Valotte

Tuesday!

It’s supposed to get up to a high of eighty-one degrees today, which would be lovely, considering how cold it was when I woke this morning. Shiver.  Of course, it didn’t snow here and all things considered, I should be grateful that I live somewhere that snow is an anomaly rather than the norm.

We’re still enjoying The Alienist, and I am now rather curious about the book. I’m not going to have time to read it anytime soon, of course, and it’s not like my TBR pile isn’t higher than Mount Everest, but I am curious about it. I know it was extremely popular, and as I said, we are greatly enjoying the show.

I also watched Southern Charm New Orleans last night. I watch reality television; always have, beginning with The Real World back in the early 1990’s. It was…interesting. I will say this; New Orleans looked absolutely beautiful on the show, but…I will probably continue to watch; and I will say this for it: it’s not as bad as the execrable show The Big Easy was. If you have Amazon Prime and want to watch a truly awful show about New Orleans, The Big Easy is just sitting there, free, on Prime.

Yesterday I managed to work on both “Burning Crosses” and “My Brother’s Keeper”; the latter is getting very close to being finished. I also worked a little bit on “Don’t Look Down,” but I think I am going to focus on working on Chapter Eleven of the Scotty next. I am terribly unhappy with it, and while there’s a big part of me urging me to keep moving forward on the book, I am so eminently dissatisfied with this chapter that I don’t know that I’ll be able to. So, I may just give it a light going over before moving on to Chapter Twelve. Plus, the light going over might help me with Chapter Twelve.

Ah, rationalization.

First up today in the Short Story Project is “The Great Wave” by S. J. Rozan, from Lawrence Block’s Alive in Shape and Color:

The water’s cool silk slipped past her shoulders, her breasts, her hips. Terence permitted her to swim whenever and for however long she wanted, in the tiled pool in the basement just outside her suite. He required her to swim nude, as she had done at the beginning, when she was here by choice and the smooth sluicing delight of her swims always brought her out joyful, aroused, and aching for him. Arousal, ache, certainly joy, were no more, but she was she grateful for the sensation, however temporary, of fluid, enveloping protection.

She drew breath and dove. Powerful kicks and strong strokes propelled her through this underground underwater world, and though she still, always, felt a stab of despair when her fingers found the slick hard wall where the water ended, once she kicked off and turned she was again alone and almost free. Terence couldn’t swim. Her life, her body, the place she now lived, he had and would continue to invade; but in the water she could be without him. She knew he was sitting forward in his rattan chair, watching her, and so when she resurfaced to swim laps she alternated the side of her breathing as she changed direction. The whole time she was in the pool she never saw him.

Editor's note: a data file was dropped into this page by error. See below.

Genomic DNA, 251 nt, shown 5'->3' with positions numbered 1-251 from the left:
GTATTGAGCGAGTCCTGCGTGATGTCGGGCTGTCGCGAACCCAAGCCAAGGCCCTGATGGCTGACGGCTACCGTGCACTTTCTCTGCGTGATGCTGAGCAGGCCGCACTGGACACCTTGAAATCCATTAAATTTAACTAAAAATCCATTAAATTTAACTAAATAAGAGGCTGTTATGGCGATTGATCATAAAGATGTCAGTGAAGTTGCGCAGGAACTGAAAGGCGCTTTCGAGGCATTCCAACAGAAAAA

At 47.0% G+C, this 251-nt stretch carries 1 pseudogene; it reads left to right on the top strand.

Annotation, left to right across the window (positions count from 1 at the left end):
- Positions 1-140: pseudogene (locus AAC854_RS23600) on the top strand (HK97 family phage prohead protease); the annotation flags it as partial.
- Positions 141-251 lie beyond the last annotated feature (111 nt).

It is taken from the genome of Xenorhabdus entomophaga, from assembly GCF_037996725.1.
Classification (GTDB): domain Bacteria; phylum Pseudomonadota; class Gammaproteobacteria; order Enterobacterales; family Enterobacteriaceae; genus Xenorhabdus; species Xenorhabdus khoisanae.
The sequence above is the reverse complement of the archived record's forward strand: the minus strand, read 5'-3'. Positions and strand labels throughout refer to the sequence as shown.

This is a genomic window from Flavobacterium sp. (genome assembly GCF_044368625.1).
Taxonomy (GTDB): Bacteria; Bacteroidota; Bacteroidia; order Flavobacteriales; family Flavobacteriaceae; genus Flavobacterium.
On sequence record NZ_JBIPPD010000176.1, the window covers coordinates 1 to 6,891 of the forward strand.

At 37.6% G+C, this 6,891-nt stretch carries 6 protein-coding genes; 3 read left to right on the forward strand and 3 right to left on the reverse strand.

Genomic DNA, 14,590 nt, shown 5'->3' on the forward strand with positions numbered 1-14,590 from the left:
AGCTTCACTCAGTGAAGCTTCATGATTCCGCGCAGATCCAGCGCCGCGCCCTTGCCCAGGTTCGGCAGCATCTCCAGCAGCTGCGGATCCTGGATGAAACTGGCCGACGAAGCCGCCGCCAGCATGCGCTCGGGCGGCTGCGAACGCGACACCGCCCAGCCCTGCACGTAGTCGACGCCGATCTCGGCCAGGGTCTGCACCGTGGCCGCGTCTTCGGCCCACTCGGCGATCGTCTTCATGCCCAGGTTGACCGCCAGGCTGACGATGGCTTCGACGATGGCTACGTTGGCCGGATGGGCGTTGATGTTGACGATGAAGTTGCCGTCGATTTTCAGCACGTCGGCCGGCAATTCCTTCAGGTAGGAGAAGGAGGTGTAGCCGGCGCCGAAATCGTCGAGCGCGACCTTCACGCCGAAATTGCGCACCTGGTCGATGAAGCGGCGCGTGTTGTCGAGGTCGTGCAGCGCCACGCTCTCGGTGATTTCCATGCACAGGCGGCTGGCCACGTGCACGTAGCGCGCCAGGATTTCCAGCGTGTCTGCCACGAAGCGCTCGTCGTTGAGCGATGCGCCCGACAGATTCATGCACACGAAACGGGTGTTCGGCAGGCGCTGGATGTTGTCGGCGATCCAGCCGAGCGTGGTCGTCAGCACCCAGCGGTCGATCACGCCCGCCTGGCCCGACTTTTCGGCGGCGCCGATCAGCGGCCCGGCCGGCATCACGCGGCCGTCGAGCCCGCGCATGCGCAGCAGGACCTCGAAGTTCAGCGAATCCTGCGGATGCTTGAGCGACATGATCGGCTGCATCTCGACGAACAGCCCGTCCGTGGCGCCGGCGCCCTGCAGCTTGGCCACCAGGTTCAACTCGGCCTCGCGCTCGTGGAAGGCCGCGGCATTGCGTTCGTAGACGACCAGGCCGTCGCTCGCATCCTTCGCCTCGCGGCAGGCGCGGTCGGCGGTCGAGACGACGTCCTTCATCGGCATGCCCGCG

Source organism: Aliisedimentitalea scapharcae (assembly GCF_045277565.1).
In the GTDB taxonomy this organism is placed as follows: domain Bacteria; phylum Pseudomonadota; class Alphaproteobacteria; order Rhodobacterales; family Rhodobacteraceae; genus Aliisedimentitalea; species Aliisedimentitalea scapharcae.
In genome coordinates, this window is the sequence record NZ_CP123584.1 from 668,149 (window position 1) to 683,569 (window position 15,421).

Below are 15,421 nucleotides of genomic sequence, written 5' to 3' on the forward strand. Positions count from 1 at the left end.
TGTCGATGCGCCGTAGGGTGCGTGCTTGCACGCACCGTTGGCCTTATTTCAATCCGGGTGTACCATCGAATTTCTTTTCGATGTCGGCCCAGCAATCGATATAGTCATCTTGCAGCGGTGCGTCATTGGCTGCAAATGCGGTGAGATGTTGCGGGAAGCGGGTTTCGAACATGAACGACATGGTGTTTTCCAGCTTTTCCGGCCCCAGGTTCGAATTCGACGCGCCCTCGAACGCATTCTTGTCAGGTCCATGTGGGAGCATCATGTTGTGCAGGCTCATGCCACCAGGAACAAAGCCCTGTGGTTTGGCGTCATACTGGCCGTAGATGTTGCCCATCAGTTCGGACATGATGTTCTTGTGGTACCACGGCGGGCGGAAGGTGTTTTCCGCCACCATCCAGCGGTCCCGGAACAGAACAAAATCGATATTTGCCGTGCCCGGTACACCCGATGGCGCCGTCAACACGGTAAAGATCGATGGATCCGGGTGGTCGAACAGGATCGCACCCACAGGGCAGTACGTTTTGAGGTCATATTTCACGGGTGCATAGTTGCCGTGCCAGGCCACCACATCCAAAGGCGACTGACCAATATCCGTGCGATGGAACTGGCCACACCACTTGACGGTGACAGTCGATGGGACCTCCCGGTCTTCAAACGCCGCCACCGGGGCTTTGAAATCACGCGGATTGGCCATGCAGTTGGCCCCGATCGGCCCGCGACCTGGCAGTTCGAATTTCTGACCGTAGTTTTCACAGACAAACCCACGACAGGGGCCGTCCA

I’ve said it before, and I will say it again: S. J. Rozan is one of my favorite crime writers–writers in general, really. This is a terrific story; like the Oates from yesterday, it’s about a woman who is being held prisoner by a man, but while it explores the same themes as the Oates story from yesterday, it tackles them in a completely different way, and the story ends perfectly. Two definite thumbs up here, but I have to say I am getting a little weary of “women being held captive” stories–nothing to do with this story, it just seems like I’ve read a lot of them lately. Or perhaps because the Oates and Rozan stories resonated so strongly, I don’t see how another writer could possibly do a better job? The bar definitely has been set pretty high for this theme.

And then there’s “Like Mother Used to Make” by Shirley Jackson, from The Lottery and Other Stories:

David Turner, who did everything in small quick movements, hurried from the bus stop down the avenue to his street. He reached the grocery on the corner and hesitated; there had been something. Butter, he remembered with relief; this morning, all the way up the avenue to his bus stop, he had been telling himself butter, don’t forget butter coming home tonight, when you pass the grocery remember butter. He went into the grocery and waited his turn, examining the cans on the shelves. Canned pork sausage was back, and corned-beef hash. A tray full of rolls caught his eye, and then the woman ahead of him went out ans the clerk turned to him.